The papers of James Howard Pim contain personal documents, letters, memoranda, notebooks, press clippings, photographs, printed items and maps. The printed items have been kept with the papers because they complement the papers and in many cases have annotations in Pim's handwriting.
Subjects of interest include Ireland, the South African War (in particular the Siege of Kimberley), Johannesburg municipal affairs, politics, race relations, native welfare, education, economics, accountancy, art, literature and Quakerism. (For details of subjects see p.32). The term "native" has been used throughout the Inventory to describe the black people of South Africa because in the years when Pim was interested in black welfare, "native" was the legal and acceptable word and is the one he himself used, Through His brother, Sir Alan William Pim (1670- 1958; a distinguished colonial civil servant), Pim became well informed on Indian affairs and on the question of the Protectorates of Basutoland, Bechuanaland and Swaziland.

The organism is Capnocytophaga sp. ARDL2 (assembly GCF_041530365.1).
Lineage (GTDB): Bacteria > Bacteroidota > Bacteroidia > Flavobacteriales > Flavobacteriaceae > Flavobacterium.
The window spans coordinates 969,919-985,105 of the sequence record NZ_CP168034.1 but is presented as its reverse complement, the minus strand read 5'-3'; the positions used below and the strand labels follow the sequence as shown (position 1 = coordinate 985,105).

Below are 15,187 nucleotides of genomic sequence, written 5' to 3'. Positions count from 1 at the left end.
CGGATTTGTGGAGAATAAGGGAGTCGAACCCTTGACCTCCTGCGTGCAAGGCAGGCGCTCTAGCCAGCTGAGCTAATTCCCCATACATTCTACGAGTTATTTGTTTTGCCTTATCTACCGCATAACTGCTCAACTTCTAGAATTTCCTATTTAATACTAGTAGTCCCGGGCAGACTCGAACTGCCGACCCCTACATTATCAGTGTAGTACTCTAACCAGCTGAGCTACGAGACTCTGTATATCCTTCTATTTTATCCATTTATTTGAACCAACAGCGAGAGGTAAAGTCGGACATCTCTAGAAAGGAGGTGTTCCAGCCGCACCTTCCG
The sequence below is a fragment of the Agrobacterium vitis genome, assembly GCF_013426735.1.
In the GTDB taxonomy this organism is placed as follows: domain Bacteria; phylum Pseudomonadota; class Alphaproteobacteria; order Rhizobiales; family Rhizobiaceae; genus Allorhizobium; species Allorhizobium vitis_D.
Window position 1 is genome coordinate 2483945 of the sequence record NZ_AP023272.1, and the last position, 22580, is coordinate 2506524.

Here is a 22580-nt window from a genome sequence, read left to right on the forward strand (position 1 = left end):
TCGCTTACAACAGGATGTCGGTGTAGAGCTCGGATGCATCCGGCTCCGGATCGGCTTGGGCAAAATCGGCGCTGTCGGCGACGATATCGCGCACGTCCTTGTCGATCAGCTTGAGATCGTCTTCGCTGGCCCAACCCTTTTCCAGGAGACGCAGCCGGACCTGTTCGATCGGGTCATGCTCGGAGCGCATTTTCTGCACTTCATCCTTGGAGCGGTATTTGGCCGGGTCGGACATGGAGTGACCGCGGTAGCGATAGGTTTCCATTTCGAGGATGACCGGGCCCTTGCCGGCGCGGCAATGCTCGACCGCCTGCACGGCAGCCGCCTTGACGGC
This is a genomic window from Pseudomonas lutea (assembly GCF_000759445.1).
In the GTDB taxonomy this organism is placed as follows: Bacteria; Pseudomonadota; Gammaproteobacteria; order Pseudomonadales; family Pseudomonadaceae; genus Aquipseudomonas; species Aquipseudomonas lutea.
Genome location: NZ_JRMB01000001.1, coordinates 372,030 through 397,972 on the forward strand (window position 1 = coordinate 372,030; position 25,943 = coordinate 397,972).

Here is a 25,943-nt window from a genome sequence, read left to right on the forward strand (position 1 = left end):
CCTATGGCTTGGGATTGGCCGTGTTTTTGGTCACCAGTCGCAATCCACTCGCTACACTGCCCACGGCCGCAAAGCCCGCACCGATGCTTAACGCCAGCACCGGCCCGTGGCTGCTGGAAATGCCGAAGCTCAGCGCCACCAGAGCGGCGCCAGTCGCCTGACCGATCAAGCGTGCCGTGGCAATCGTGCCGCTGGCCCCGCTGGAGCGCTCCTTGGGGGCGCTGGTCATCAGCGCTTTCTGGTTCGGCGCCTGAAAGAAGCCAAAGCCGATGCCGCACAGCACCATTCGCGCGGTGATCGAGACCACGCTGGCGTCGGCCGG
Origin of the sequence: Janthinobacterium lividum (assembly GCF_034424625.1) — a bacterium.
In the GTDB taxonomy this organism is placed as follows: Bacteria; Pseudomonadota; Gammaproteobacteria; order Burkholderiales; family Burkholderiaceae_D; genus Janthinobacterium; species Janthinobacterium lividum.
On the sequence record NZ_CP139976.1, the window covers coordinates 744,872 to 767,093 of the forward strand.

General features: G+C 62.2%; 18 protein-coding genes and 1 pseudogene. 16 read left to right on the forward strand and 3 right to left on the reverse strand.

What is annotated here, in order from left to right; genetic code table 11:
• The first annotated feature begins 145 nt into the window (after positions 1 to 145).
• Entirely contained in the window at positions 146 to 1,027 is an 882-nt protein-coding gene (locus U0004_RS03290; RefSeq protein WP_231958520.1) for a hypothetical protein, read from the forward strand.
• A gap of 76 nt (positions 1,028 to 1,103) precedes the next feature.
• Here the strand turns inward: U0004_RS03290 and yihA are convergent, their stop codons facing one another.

J.H. Pim corresponded with many people of note such as Sir Herbert Baker, D.C. Boonzaier, Central Louis Botha, Lord Buxton, L. Curtis, G. Dawson (editor of the Times), Sir Patrick Duncan, R. Fry, G. Goodman, General Hertzog, J.N. Hofmeyr, D.D.T. Jabavu, Sir Godfrey Lagden, T.E. Lawrence (of Arabia), F.S. Malan, Lord Milner, Lady Phillips, C.J. Rhodes, Lord Selborne, Field-Marshal J.C. Smuts, W.E. Stanford, P. Wenning and A.B. Xuma.